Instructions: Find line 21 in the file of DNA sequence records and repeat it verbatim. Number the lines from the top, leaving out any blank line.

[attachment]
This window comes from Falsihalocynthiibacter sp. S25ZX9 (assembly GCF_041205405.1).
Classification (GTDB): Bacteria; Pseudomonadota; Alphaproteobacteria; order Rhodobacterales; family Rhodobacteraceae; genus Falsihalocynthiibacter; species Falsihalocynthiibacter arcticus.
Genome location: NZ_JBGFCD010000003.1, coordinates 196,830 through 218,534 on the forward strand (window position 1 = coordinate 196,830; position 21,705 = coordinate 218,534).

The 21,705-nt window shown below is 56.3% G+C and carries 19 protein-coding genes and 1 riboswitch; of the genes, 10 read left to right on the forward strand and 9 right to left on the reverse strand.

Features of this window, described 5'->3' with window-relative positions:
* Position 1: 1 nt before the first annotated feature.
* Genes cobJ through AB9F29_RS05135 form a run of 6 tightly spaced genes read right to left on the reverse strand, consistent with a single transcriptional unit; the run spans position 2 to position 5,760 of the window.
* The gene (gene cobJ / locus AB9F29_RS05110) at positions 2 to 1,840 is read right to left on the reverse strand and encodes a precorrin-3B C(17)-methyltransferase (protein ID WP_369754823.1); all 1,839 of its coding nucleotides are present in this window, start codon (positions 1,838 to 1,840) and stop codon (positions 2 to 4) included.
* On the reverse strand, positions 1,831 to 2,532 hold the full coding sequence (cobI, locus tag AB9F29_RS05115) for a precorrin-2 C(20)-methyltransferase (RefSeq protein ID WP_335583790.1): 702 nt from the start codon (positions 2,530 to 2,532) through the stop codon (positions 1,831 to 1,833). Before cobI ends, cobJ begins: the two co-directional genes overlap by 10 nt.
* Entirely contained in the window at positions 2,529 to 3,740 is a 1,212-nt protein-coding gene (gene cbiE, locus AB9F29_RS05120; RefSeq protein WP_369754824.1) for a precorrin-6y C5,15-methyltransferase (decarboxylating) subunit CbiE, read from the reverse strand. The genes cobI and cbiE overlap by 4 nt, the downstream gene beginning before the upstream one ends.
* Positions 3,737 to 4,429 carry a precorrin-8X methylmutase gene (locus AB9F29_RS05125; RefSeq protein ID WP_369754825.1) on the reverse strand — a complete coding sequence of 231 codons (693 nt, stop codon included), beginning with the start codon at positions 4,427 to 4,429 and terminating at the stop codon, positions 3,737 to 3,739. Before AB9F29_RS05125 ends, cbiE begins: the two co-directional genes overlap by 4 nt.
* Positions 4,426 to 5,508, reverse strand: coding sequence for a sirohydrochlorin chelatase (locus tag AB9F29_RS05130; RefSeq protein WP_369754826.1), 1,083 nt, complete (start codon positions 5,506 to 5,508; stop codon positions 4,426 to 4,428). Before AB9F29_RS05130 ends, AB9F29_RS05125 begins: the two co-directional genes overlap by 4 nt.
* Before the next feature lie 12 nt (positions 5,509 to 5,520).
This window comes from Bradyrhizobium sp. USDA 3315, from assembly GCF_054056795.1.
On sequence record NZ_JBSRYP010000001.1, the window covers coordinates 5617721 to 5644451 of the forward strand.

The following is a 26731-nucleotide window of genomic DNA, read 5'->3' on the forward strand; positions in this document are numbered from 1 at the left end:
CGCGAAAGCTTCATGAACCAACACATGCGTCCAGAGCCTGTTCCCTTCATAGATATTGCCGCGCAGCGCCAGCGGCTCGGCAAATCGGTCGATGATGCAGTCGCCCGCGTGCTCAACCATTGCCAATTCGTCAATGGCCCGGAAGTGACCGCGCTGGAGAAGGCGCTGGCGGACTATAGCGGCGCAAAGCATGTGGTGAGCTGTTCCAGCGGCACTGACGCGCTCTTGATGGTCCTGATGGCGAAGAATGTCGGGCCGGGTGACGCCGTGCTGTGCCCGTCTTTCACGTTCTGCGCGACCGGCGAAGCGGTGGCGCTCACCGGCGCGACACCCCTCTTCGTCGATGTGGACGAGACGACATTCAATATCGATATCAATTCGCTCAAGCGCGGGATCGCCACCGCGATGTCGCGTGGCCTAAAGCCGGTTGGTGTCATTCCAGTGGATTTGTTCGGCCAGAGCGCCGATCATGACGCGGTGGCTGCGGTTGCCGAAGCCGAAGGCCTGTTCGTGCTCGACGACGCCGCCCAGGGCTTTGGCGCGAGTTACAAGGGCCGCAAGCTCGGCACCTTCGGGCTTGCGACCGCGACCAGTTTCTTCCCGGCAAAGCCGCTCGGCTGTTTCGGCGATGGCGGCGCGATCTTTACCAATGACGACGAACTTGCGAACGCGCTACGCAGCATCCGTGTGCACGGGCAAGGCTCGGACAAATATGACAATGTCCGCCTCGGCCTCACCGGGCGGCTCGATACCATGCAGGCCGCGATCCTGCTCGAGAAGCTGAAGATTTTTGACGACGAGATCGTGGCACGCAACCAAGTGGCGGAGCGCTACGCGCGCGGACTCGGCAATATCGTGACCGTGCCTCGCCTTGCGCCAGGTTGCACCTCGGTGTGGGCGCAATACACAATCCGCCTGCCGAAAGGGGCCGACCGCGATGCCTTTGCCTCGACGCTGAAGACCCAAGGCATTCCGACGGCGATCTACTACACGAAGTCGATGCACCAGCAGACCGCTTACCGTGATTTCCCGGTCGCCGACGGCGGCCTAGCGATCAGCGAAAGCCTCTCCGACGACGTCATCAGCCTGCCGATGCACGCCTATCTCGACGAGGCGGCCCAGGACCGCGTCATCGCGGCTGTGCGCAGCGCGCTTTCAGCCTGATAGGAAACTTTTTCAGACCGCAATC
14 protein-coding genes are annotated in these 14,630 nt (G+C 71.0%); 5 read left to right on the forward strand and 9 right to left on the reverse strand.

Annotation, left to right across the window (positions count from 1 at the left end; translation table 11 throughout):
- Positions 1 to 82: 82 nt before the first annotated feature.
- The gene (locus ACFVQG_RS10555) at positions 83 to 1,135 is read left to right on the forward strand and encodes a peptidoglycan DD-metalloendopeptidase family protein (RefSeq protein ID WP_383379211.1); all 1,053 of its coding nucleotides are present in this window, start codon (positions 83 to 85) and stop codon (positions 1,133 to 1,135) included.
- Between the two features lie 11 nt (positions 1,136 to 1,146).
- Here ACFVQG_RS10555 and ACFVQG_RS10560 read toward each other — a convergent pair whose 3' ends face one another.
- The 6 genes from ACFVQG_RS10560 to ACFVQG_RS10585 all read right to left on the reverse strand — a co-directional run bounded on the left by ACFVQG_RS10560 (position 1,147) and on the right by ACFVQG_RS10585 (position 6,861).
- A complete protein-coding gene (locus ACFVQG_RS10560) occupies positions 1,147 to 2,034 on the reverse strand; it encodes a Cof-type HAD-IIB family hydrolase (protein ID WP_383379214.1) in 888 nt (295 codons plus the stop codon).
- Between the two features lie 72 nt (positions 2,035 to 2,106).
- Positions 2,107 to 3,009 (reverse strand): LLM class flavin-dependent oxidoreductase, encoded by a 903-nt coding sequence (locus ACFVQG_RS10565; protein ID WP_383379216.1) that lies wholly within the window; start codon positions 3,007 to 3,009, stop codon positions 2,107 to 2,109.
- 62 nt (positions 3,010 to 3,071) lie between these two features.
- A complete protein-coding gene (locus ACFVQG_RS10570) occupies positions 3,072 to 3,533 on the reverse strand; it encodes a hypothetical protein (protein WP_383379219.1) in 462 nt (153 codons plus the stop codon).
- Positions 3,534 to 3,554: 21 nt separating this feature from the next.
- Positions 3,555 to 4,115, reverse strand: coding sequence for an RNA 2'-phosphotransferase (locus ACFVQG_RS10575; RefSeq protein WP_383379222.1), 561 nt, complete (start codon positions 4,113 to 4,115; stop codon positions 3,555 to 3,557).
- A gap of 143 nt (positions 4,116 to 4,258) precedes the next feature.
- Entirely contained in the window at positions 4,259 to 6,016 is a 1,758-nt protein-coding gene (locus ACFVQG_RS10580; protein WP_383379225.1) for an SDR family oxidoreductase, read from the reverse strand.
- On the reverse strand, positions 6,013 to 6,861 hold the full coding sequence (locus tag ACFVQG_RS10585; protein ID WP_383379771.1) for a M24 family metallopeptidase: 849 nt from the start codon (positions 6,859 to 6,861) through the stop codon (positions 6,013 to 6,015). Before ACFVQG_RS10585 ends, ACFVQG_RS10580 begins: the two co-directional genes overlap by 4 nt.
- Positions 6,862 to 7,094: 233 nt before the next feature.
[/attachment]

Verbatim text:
- The gene (locus ACFVQG_RS10555) at positions 83 to 1,135 is read left to right on the forward strand and encodes a peptidoglycan DD-metalloendopeptidase family protein (RefSeq protein ID WP_383379211.1); all 1,053 of its coding nucleotides are present in this window, start codon (positions 83 to 85) and stop codon (positions 1,133 to 1,135) included.